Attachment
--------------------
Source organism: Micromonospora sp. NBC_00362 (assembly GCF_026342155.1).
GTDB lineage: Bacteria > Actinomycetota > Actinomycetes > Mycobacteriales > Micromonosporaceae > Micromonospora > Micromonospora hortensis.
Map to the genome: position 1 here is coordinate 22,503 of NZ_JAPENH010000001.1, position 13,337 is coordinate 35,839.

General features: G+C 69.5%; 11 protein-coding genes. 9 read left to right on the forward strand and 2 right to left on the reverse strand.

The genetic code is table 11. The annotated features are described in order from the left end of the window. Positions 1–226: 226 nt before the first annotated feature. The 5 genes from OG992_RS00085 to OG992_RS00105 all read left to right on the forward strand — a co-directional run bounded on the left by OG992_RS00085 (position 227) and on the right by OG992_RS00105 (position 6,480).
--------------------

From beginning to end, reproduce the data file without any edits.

Source organism: Micromonospora sp. NBC_00362 (assembly GCF_026342155.1).
GTDB lineage: Bacteria > Actinomycetota > Actinomycetes > Mycobacteriales > Micromonosporaceae > Micromonospora > Micromonospora hortensis.
Map to the genome: position 1 here is coordinate 22,503 of NZ_JAPENH010000001.1, position 13,337 is coordinate 35,839.

General features: G+C 69.5%; 11 protein-coding genes. 9 read left to right on the forward strand and 2 right to left on the reverse strand.

The genetic code is table 11. The annotated features are described in order from the left end of the window. Positions 1–226: 226 nt before the first annotated feature. The 5 genes from OG992_RS00085 to OG992_RS00105 all read left to right on the forward strand — a co-directional run bounded on the left by OG992_RS00085 (position 227) and on the right by OG992_RS00105 (position 6,480).